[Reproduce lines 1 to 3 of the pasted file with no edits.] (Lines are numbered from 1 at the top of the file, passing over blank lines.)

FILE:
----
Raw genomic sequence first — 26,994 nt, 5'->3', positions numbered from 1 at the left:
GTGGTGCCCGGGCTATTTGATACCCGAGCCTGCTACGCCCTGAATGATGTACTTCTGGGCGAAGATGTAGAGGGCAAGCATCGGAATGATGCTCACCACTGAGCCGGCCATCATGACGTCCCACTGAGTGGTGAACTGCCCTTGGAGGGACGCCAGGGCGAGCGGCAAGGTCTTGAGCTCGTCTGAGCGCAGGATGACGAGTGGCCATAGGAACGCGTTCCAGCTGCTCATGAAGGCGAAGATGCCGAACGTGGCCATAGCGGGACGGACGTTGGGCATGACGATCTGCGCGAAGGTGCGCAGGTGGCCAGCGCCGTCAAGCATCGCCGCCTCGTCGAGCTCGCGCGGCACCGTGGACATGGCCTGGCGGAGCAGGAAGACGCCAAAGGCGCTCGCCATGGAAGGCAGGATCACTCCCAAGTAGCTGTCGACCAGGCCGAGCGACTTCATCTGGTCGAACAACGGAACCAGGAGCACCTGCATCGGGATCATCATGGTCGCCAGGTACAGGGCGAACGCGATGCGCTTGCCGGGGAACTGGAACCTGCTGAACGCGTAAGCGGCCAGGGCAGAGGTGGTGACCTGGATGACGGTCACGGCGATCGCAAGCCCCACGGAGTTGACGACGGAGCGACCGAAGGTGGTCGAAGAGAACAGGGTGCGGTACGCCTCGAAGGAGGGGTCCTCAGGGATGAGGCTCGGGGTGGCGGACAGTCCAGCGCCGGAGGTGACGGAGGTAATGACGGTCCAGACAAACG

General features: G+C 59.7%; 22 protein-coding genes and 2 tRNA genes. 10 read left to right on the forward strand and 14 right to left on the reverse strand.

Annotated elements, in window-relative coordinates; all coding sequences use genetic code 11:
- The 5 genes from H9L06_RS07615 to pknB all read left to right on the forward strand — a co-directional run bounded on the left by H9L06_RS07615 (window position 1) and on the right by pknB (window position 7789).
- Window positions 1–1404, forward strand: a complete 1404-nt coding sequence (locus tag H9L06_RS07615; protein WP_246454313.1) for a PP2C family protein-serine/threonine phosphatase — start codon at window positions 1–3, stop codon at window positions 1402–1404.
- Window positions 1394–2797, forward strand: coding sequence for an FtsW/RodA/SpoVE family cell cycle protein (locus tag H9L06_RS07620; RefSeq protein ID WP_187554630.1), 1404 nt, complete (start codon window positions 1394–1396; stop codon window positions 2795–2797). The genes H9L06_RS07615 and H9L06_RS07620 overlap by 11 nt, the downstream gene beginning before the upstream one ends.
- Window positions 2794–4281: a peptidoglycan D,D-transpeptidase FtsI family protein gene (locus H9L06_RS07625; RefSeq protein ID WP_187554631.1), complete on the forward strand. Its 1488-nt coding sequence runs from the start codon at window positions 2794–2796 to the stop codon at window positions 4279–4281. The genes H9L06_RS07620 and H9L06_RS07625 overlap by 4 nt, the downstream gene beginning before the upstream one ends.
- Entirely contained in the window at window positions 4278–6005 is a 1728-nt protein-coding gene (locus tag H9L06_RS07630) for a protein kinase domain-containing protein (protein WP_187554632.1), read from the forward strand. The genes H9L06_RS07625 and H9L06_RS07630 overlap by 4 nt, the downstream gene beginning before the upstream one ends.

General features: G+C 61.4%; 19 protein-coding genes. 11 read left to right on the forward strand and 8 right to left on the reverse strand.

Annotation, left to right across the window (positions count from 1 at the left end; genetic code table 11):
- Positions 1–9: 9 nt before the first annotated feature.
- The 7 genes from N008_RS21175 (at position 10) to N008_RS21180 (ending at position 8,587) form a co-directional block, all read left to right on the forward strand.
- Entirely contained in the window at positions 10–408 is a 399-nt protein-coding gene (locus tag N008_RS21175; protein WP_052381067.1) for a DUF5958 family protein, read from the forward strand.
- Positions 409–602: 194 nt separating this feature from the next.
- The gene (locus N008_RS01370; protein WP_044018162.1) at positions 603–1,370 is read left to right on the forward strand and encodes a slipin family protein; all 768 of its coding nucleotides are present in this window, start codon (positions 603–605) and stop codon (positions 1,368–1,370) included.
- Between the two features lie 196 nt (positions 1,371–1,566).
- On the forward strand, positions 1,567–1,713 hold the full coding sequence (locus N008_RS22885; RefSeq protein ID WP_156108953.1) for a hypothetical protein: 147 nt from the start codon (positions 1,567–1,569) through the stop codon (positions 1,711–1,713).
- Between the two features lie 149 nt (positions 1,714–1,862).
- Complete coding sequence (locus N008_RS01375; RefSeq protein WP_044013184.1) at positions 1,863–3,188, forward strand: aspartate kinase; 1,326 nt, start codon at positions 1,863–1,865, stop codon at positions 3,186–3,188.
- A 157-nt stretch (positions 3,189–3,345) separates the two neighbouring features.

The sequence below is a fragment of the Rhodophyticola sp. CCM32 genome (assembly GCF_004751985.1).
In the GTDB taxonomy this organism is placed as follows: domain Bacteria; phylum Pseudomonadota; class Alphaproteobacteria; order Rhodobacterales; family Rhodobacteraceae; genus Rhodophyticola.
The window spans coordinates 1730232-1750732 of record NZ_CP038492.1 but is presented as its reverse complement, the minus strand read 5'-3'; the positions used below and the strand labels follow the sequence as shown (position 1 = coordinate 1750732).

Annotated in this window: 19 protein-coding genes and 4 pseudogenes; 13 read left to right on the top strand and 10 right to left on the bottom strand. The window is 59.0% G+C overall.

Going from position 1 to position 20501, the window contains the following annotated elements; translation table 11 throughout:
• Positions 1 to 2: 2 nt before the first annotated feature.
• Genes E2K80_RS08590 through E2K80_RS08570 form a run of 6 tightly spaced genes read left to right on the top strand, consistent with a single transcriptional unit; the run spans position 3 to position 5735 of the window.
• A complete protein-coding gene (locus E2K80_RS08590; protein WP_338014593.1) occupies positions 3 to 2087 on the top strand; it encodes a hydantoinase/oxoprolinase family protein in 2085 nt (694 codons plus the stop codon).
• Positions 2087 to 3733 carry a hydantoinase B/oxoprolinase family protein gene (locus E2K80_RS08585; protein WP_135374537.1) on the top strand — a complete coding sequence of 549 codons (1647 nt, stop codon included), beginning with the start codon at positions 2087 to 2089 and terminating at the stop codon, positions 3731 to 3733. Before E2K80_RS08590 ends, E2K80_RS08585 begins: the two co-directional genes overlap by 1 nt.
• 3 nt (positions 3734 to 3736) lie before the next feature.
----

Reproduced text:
Raw genomic sequence first — 26,994 nt, 5'->3', positions numbered from 1 at the left:
GTGGTGCCCGGGCTATTTGATACCCGAGCCTGCTACGCCCTGAATGATGTACTTCTGGGCGAAGATGTAGAGGGCAAGCATCGGAATGATGCTCACCACTGAGCCGGCCATCATGACGTCCCACTGAGTGGTGAACTGCCCTTGGAGGGACGCCAGGGCGAGCGGCAAGGTCTTGAGCTCGTCTGAGCGCAGGATGACGAGTGGCCATAGGAACGCGTTCCAGCTGCTCATGAAGGCGAAGATGCCGAACGTGGCCATAGCGGGACGGACGTTGGGCATGACGATCTGCGCGAAGGTGCGCAGGTGGCCAGCGCCGTCAAGCATCGCCGCCTCGTCGAGCTCGCGCGGCACCGTGGACATGGCCTGGCGGAGCAGGAAGACGCCAAAGGCGCTCGCCATGGAAGGCAGGATCACTCCCAAGTAGCTGTCGACCAGGCCGAGCGACTTCATCTGGTCGAACAACGGAACCAGGAGCACCTGCATCGGGATCATCATGGTCGCCAGGTACAGGGCGAACGCGATGCGCTTGCCGGGGAACTGGAACCTGCTGAACGCGTAAGCGGCCAGGGCAGAGGTGGTGACCTGGATGACGGTCACGGCGATCGCAAGCCCCACGGAGTTGACGACGGAGCGACCGAAGGTGGTCGAAGAGAACAGGGTGCGGTACGCCTCGAAGGAGGGGTCCTCAGGGATGAGGCTCGGGGTGGCGGACAGTCCAGCGCCGGAGGTGACGGAGGTAATGACGGTCCAGACAAACG

General features: G+C 59.7%; 22 protein-coding genes and 2 tRNA genes. 10 read left to right on the forward strand and 14 right to left on the reverse strand.